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Mourning the loss at Virginia Tech

Published: December 9, 2011
Section: Editorials


We mourn the loss of Virginia Tech police officer Deriek W. Crouse, who died in a campus shooting on Thursday. Crouse joined the university police force in 2007 following the deadliest school shooting in our nation’s history. And now violence has claimed his life.

Police officers place themselves in the line of duty to protect their communities. Their careers and their lives are defined by public service—sacrificing their own security to protect others. In 2007, the nation mourned with Virginia Tech, shocked at the unspeakable massacre that ended with 33 students dead.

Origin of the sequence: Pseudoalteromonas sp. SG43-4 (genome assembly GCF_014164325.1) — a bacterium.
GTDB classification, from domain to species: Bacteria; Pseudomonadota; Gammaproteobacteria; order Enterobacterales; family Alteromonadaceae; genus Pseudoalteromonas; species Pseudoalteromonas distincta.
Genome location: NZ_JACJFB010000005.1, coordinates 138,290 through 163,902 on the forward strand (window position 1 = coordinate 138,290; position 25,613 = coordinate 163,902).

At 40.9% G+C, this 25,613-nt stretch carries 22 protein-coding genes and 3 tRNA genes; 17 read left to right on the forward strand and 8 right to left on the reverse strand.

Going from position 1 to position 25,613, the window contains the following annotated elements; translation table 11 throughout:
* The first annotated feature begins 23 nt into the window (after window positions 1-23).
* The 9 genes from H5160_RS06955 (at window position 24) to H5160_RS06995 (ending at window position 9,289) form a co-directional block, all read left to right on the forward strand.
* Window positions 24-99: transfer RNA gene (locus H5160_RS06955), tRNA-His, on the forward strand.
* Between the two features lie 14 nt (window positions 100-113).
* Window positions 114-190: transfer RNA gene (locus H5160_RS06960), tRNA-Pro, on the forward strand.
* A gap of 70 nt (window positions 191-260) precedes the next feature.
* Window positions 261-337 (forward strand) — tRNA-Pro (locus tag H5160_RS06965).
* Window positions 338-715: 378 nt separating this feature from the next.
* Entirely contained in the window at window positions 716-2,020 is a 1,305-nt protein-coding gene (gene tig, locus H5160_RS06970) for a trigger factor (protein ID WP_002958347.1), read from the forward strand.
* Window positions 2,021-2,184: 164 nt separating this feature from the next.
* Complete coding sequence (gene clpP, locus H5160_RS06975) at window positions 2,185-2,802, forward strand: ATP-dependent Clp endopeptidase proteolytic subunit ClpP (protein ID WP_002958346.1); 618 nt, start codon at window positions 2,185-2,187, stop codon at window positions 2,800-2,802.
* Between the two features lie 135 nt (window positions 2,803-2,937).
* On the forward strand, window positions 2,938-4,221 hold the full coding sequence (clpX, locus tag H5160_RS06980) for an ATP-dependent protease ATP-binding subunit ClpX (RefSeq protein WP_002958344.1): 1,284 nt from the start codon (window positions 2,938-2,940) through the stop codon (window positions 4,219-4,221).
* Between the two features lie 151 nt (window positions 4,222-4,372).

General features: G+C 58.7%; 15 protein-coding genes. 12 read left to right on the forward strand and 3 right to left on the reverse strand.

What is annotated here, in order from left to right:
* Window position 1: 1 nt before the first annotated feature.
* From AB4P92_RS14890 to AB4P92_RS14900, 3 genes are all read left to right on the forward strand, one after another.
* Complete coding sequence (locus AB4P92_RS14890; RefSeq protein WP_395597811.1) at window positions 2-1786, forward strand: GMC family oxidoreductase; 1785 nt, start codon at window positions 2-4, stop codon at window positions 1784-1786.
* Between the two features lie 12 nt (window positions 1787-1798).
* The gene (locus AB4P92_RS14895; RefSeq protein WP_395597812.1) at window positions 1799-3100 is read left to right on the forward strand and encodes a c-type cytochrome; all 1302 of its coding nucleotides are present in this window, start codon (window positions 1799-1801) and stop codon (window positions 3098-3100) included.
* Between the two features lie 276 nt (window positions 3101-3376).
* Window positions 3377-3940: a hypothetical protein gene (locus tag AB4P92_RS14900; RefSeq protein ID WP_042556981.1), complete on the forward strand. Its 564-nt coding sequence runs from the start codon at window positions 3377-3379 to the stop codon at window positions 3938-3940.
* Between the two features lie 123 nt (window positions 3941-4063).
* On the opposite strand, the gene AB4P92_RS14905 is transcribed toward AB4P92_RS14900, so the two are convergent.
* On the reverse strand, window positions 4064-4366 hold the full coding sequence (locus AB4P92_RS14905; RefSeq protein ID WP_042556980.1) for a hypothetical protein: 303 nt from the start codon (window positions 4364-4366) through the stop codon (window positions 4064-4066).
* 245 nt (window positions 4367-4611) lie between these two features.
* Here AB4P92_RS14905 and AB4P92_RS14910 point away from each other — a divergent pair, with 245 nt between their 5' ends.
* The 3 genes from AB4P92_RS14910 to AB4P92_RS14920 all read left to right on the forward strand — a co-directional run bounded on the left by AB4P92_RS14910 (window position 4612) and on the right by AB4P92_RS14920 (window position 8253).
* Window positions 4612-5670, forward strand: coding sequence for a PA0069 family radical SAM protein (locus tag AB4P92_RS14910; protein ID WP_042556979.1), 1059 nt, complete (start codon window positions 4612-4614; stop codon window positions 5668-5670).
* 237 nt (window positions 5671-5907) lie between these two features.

Colleges throughout the country have learned much from that tragedy. They have learned how to better prepare for emergencies too horrific to imagine. They have learned the importance of transparent and instant communication with students during times of crisis. And they have learned to re-evaluate the balancing act on college campuses between liberty and security when it comes to arming university police officers.

But when tragedy strikes as it did on Thursday, there is little we can say or do that will ease the pain and suffering and grief Deriek Crouse’s family now suffers. All we can do is hope that in the coming days, we will discover some way to make our colleges safer, some way to learn from this violence. In tragedy, we must search for answers and truth, no matter how painful it is and how challenging it seems.